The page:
Figure 1. Schematic representation of the corneal wound healing mechanism. (1) Corneal injury results in the loss of basement membrane; (2) Release of pro-inflammatory cytokines into the anterior stroma; (3) Activation of quiescent keratocytes to fibroblast; (4) Growth factor released from the epithelium & TGFβ result in trans-differentiation of fibroblast to myofibroblast, the repair phenotype; (5) Under normal physiological condition, myofibroblasts undergo apoptosis following repair to the cornea; (6) In pathological conditions, myofibroblasts secrete irregular matrix; (7) Clinical observation of corneal haze in the anterior stroma.
Figure 1. Schematic representation of the corneal wound healing mechanism. (1) Corneal injury results in the loss of basement membrane; (2) Release of pro-inflammatory cytokines into the anterior stroma; (3) Activation of quiescent keratocytes to fibroblast; (4) Growth factor released from the epithelium & TGFβ result in trans-differentiation of fibroblast to myofibroblast, the repair phenotype; (5) Under normal physiological condition, myofibroblasts undergo apoptosis following repair to the cornea; (6) In pathological conditions, myofibroblasts secrete irregular matrix; (7) Clinical observation of corneal haze in the anterior stroma.
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Figure 2. Expression of vimentin and desmin during corneal wound healing. Rabbit underwent −9D photorefractive keratectomy (PRK). Corneas were stained with αSMA (myofibroblast marker) with vimentin (A) or desmin (B) four-week post-surgery. ^, vimentin+; *, vimentin+ & αSMA+; Δ, desmin+; ↑, desmin+ & αSMA+. Scale bar = 25 μm. Reprinted from [14]. Copyright Elsevier 2009.
Figure 2. Expression of vimentin and desmin during corneal wound healing. Rabbit underwent −9D photorefractive keratectomy (PRK). Corneas were stained with αSMA (myofibroblast marker) with vimentin (A) or desmin (B) four-week post-surgery. ^, vimentin+; *, vimentin+ & αSMA+; Δ, desmin+; ↑, desmin+ & αSMA+. Scale bar = 25 μm. Reprinted from [14]. Copyright Elsevier 2009.
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Figure 3. Hevin plays a critical role in corneal wound healing. Hevin is not expressed in C57BL/6J naïve mouse cornea (A,B). Hevin (^) is upregulated in irregular phototherapeutic keratectomy (IrrPTK) mice one week post-surgery (C) and decrease in expression of Hevin two weeks post-surgery (D). Scale bar = 25 μm. Reprinted from [47]. Copyright PLOS 2013.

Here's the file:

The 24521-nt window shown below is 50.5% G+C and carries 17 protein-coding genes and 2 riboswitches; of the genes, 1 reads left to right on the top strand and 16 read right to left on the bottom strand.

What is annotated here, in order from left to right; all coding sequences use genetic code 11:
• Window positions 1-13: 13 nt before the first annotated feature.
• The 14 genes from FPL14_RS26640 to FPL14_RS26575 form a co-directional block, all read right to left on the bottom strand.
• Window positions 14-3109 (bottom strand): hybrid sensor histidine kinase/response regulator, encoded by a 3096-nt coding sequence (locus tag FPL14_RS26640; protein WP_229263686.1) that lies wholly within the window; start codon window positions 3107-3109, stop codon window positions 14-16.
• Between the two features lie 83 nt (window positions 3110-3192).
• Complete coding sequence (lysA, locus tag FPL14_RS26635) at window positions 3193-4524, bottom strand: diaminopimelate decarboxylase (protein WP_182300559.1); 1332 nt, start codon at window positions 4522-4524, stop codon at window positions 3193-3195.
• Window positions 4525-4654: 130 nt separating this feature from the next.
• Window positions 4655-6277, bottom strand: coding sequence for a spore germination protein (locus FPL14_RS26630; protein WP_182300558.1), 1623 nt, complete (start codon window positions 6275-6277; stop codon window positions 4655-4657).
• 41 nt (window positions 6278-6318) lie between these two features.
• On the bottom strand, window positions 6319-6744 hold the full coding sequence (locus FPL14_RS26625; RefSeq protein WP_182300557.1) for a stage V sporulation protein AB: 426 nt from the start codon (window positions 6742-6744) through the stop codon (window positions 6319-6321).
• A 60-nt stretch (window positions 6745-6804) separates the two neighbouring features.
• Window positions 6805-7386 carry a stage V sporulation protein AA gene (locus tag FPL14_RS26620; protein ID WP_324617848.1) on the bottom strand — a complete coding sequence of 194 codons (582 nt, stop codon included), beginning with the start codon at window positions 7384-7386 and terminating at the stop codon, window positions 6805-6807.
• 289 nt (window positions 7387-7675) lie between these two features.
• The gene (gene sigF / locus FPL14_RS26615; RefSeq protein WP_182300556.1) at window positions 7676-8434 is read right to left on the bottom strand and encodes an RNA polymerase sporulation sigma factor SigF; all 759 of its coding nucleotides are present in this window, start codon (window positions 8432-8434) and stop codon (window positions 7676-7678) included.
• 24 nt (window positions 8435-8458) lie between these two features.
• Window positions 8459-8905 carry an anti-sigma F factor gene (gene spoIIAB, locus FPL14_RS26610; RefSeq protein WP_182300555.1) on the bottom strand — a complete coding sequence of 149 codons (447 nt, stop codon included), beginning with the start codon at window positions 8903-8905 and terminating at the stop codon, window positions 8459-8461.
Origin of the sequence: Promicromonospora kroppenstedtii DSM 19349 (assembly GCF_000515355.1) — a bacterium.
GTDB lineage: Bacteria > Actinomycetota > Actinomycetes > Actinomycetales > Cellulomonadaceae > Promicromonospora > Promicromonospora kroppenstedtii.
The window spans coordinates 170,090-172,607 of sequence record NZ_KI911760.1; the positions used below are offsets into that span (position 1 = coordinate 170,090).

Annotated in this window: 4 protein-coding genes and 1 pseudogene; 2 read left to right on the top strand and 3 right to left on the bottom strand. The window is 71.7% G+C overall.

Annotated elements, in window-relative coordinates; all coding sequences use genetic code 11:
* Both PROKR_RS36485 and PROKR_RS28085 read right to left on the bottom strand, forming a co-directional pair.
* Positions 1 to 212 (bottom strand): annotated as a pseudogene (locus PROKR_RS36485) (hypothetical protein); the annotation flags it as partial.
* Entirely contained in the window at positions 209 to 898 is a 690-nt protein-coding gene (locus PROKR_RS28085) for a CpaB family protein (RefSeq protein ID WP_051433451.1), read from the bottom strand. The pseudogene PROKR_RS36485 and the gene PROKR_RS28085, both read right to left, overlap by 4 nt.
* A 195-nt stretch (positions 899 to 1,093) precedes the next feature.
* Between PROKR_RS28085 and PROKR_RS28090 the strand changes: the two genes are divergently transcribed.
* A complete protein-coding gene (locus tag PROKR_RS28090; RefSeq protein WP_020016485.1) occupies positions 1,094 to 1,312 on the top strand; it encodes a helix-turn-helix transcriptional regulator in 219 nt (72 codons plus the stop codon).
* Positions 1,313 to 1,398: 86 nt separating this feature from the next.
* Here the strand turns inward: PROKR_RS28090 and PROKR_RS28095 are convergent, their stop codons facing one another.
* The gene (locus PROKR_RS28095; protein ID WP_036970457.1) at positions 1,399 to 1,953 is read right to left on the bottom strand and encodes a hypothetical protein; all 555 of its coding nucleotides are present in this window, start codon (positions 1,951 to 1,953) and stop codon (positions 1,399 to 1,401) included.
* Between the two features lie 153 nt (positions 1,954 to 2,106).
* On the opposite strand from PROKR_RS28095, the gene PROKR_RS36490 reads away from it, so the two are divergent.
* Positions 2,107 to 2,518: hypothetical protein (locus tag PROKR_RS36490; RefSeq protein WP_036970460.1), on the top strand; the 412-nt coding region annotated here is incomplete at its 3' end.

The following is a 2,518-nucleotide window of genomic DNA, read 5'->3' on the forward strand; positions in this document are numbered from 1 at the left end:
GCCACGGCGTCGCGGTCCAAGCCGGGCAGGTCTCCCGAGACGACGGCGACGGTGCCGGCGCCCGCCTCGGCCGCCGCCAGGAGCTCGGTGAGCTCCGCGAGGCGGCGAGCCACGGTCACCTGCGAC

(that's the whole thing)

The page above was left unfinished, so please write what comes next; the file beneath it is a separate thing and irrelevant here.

Figure 3. Hevin plays a critical role in corneal wound healing. Hevin is not expressed in C57BL/6J naïve mouse cornea (A,B). Hevin (^) is upregulated in irregular phototherapeutic keratectomy (IrrPTK) mice one week post-surgery (C) and decrease in expression of Hevin two weeks post-surgery (D). Scale bar = 25 μm. Reprinted from [47]. Copyright PLOS 2013.
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2.3. Corneal Neovascularization

Corneal neovascularization is a sight-threatening condition commonly caused by inflammation, infection, chemical injury, autoimmune conditions, post-corneal transplantation and traumatic conditions. The most important aspect of corneal pathophysiology is the maintenance of an avascular stroma throughout the lifespan of the normal cornea. Several molecules and growth factors contribute to the corneal avascularity to prevent corneal neovascularization; one of the most important growth factors being the pigment epithelium-derived factor (PEDF) [48]. PEDF has been shown to inhibit PEDF-derived peptide, decrease VEGF expression and inhibit corneal neovascularization [49]. Several studies have suggested that soluble(s)Flt-1, an isomeric soluble form of VEGFR-1, plays an important role in maintaining the avascularity of the corneal tissue [50]. sFlt-1 is known to sequestrate VEGF ligands, thus neutralizing the angiogenic effects of VEGF in the cornea. Similarly, thrombospondins (TSPs), a family of endogenous angiogenic inhibitors, are present in the cornea and inhibit neovascularization in the stroma [51]. Several other molecules including angiopoietin-like molecule, cornea-derived transcript-6 (CDT6) [52] and the inhibitory PAS-domain transcription factor (IPAS) have also been reported to inhibit corneal neovascularization [53].
The cornea is considered as an immune privileged tissue under a tight control of local pro- and anti-angiogenic factors [54,55]. Corneal neovascularization is induced in the inflammatory or hypoxia conditions by a cross-talk between the epithelial and stromal cells that results in the up-regulation of angiogenic factors [56,57]. The pathogenesis of neovascularization involves multiple growth factors, cytokines, chemokines and immune cells influenced by matrix metalloproteinases and other proteolytic enzymes. In addition, macrophages are recruited by the invading endothelial cells to produce pro-angiogenic factors such as VEGF, MIF and bFGF [58,59]. While MIF increases the angiogenic response, bFGF stimulates the proliferation and migration of endothelial cells [59]. These events lead to lipid deposition, stromal edema, tissue scarring and stromal hemorrhage resulting in the significant reduction in visual acuity.